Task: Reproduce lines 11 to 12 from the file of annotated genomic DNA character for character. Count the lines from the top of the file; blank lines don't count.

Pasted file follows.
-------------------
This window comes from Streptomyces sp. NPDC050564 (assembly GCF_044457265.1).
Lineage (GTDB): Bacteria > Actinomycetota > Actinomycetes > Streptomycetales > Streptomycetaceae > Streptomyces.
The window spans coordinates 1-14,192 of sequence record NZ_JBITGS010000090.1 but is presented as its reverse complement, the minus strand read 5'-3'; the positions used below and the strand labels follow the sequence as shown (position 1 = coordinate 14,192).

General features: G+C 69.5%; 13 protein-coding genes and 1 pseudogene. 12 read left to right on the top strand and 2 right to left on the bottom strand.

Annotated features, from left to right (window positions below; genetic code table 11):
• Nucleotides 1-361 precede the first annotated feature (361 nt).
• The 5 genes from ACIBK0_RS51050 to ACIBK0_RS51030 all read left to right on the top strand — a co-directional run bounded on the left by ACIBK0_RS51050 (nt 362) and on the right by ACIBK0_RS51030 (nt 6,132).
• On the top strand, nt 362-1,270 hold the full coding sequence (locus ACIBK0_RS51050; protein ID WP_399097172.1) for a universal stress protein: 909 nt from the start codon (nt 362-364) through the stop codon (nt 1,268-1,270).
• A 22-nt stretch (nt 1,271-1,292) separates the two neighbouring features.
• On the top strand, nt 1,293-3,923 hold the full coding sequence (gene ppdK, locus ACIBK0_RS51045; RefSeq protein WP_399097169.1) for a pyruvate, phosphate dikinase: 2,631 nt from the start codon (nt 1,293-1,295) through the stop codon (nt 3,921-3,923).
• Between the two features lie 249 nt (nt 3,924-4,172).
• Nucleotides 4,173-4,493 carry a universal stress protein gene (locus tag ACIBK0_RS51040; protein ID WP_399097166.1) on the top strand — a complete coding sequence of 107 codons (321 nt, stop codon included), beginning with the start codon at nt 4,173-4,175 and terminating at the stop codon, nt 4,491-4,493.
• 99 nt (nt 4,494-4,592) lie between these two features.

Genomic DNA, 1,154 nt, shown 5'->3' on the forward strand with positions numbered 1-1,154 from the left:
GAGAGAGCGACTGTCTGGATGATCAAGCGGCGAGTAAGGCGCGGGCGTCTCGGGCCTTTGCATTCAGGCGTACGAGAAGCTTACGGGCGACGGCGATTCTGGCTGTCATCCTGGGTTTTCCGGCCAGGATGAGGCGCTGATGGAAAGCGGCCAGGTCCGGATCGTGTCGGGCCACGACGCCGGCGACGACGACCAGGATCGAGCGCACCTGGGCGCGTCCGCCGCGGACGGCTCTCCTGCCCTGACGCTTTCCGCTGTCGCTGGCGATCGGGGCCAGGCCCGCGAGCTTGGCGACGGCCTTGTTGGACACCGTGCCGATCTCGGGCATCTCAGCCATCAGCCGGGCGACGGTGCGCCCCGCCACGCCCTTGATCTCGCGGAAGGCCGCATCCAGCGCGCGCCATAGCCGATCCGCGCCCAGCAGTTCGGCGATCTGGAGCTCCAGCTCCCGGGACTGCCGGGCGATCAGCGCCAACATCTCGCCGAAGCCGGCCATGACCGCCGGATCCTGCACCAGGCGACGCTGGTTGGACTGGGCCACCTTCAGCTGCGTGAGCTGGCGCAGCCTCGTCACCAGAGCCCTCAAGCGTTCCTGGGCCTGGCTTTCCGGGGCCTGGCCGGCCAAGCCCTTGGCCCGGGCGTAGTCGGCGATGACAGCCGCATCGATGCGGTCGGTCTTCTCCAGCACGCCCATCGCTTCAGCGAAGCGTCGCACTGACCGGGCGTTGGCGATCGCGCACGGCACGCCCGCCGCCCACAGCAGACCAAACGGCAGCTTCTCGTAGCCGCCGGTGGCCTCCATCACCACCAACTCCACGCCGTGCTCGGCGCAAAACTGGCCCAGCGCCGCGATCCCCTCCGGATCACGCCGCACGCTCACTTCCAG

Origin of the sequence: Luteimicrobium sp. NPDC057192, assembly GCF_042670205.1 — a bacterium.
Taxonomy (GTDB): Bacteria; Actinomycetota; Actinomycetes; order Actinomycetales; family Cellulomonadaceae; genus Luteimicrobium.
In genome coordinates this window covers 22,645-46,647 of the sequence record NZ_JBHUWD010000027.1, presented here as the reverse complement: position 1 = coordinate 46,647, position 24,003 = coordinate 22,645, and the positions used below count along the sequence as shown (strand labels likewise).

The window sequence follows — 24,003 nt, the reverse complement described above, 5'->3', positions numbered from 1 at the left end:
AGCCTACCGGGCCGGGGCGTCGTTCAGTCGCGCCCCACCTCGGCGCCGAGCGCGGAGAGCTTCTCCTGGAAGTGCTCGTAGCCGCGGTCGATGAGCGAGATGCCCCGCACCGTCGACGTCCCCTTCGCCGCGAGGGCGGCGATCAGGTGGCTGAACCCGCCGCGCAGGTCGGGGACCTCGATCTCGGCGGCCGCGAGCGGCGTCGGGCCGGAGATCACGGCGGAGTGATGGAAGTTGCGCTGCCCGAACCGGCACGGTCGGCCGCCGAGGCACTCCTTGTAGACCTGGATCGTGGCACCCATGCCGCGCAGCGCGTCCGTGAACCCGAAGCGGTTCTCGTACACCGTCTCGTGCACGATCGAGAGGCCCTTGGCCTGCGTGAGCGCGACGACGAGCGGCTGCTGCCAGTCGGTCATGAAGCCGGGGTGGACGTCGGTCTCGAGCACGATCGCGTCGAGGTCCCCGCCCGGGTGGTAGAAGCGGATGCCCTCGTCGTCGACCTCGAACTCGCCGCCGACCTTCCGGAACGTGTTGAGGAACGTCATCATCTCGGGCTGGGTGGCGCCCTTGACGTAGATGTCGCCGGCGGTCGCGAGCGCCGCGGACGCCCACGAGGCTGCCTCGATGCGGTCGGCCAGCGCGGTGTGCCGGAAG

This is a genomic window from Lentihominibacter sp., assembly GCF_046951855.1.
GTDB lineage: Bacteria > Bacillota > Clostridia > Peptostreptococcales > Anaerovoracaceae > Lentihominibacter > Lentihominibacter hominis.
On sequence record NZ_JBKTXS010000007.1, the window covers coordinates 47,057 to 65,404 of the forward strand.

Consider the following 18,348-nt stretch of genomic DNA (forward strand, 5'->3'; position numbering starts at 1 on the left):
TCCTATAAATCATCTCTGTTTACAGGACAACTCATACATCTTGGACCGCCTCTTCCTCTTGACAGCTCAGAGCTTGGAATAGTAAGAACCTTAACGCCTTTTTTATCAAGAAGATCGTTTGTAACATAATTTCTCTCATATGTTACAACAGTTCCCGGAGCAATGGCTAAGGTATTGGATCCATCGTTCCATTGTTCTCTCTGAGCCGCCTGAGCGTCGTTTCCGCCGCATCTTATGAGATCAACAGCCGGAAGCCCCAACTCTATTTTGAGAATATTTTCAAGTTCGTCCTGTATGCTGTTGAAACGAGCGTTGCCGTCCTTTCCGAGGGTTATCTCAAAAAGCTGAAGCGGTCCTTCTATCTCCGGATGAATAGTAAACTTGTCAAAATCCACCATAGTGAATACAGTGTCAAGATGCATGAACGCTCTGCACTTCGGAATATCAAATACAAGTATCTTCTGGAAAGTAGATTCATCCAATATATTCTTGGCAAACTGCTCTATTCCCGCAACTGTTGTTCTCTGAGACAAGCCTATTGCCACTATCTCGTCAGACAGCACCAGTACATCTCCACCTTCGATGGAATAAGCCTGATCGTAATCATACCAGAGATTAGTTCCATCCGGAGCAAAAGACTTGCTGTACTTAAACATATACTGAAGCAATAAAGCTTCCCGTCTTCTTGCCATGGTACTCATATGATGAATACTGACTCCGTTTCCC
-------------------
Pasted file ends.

• Between the two features lie 249 nt (nt 3,924-4,172).
• Nucleotides 4,173-4,493 carry a universal stress protein gene (locus tag ACIBK0_RS51040; protein ID WP_399097166.1) on the top strand — a complete coding sequence of 107 codons (321 nt, stop codon included), beginning with the start codon at nt 4,173-4,175 and terminating at the stop codon, nt 4,491-4,493.